Almost everyone loves chocolate. Unfortunately, it is one of the food flavors or substance most implicated as a cause of obesity or even diabetes.
Lucky for chocolate lovers round the world, scientists have finally cracked the method for producing low fat chocolate.
Researchers in America have managed to reduce the fat content in Mars bars by up to 10 percent. They managed this incredible feat by firing electricity through the liquid chocolate during the production process, a method known as electrorheology.
The researchers from University of Philadelphia say that their method of electrorheology successfully altered the micro-structure of chocolate to create a version both healthier and tastier than the full-fat staple.
They submitted their findings to the Proceedings of the National Academy of Sciences journal and there they described how they applied an electric field along the direction of flow of liquid chocolate, causing solid cocoa particles to clump together in streamlined chains.
This solves the problem that the industry has been struggling with for years, where former attempts to produce low fat chocolate had been largely stalled because reducing the fat content increased viscosity of the liquid and clogged up production pipelines.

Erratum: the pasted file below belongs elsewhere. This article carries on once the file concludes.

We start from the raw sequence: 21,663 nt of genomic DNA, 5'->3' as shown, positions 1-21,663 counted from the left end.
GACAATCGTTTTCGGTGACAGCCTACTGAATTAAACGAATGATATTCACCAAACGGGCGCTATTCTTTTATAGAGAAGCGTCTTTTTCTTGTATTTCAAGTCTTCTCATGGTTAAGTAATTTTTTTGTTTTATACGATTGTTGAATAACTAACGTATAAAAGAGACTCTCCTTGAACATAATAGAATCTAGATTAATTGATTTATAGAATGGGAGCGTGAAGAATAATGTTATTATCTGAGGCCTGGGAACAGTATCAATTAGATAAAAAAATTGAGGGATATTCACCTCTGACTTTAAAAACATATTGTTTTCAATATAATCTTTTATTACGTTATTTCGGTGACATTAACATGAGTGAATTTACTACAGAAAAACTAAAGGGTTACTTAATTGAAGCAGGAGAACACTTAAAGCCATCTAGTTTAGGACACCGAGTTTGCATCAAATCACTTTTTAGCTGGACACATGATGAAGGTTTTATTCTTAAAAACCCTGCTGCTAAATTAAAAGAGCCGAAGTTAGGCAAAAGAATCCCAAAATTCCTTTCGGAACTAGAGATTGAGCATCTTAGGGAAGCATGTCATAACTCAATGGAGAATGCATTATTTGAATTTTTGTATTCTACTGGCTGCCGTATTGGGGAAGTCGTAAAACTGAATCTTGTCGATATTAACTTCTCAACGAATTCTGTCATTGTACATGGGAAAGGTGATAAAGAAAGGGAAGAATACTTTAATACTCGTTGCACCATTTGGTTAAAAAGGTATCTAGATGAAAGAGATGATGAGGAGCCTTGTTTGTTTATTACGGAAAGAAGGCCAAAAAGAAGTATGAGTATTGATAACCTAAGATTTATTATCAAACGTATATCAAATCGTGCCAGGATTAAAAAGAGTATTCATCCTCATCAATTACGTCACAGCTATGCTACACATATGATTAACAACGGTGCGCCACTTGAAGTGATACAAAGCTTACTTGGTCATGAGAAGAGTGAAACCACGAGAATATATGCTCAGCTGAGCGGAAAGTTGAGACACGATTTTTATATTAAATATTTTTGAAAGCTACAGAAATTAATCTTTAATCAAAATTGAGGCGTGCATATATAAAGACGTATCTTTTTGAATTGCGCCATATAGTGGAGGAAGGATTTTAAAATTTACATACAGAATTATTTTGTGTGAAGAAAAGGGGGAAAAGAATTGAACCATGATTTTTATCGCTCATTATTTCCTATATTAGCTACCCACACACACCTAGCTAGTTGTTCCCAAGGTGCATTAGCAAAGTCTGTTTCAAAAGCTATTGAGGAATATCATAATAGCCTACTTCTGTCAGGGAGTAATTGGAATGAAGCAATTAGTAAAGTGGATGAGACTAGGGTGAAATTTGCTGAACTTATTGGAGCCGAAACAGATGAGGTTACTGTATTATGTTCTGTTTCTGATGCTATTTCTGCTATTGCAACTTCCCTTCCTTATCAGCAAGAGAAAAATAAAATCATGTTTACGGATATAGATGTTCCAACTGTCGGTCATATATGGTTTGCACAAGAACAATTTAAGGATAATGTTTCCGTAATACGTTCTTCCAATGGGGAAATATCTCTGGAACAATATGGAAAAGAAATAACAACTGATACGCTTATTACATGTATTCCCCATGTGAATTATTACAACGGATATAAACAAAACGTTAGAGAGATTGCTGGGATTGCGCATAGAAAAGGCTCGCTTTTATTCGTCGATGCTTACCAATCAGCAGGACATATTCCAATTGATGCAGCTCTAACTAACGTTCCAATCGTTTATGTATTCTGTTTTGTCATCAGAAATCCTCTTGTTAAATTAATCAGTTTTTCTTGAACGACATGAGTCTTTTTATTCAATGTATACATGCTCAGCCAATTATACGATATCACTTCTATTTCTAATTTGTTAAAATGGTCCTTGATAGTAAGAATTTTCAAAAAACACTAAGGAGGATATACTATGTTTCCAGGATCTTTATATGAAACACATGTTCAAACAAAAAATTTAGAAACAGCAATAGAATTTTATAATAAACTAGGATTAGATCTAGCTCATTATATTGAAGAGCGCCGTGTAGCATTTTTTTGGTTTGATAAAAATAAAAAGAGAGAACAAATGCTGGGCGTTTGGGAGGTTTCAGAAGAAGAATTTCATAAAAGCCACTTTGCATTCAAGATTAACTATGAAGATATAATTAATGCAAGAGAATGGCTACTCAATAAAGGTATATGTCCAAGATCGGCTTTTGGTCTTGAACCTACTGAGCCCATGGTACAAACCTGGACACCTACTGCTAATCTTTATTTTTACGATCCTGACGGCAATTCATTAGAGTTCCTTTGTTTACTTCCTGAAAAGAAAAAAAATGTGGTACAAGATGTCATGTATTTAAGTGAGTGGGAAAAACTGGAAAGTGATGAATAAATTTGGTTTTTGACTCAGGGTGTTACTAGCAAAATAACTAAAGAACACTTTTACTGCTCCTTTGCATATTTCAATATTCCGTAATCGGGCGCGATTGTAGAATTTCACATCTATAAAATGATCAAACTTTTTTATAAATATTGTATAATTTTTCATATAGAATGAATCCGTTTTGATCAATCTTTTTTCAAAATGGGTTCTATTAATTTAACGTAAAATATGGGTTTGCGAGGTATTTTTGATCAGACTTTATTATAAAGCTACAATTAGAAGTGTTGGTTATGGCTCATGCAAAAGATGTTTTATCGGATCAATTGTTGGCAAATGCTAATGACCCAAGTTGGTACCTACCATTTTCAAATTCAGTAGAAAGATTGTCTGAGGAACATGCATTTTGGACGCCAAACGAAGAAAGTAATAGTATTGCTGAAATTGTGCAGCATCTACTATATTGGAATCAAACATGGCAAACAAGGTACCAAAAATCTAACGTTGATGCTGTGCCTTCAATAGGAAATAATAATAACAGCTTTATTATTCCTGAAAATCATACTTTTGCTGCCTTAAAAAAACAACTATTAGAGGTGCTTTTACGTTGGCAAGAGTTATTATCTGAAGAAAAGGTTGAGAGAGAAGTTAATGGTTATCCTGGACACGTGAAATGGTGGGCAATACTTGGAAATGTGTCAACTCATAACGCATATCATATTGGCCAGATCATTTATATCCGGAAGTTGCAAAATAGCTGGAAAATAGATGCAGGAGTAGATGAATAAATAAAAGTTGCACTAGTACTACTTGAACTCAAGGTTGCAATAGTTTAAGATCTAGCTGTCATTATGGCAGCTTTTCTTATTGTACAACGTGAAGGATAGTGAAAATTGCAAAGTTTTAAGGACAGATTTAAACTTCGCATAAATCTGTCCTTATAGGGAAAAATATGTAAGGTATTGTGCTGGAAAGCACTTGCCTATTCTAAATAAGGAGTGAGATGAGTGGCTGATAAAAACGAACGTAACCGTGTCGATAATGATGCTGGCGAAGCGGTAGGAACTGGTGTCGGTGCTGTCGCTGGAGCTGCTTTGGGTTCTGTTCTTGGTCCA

The researchers considering however that particle shape influences intrinsic viscosity, predicted that the clumping would break the particles’ rotational symmetry and reduce both the viscosity and the minimum amount of melted fat required to maintain proper texture and flow within the pipeline.
They managed to reduce the viscosity of a sample of Mars chocolate by 43.5 percent, enabling a reduction in fat content of more than 10 percent. They also successfully achieved similar results with chocolates from other manufacturers, suggesting the method of making low fat chocolate could be widely applicable.
This is a very important breakthrough considering children are the leading chocolate consumers and effects of too much sugar or fat consumption could catch up to them as they grow older.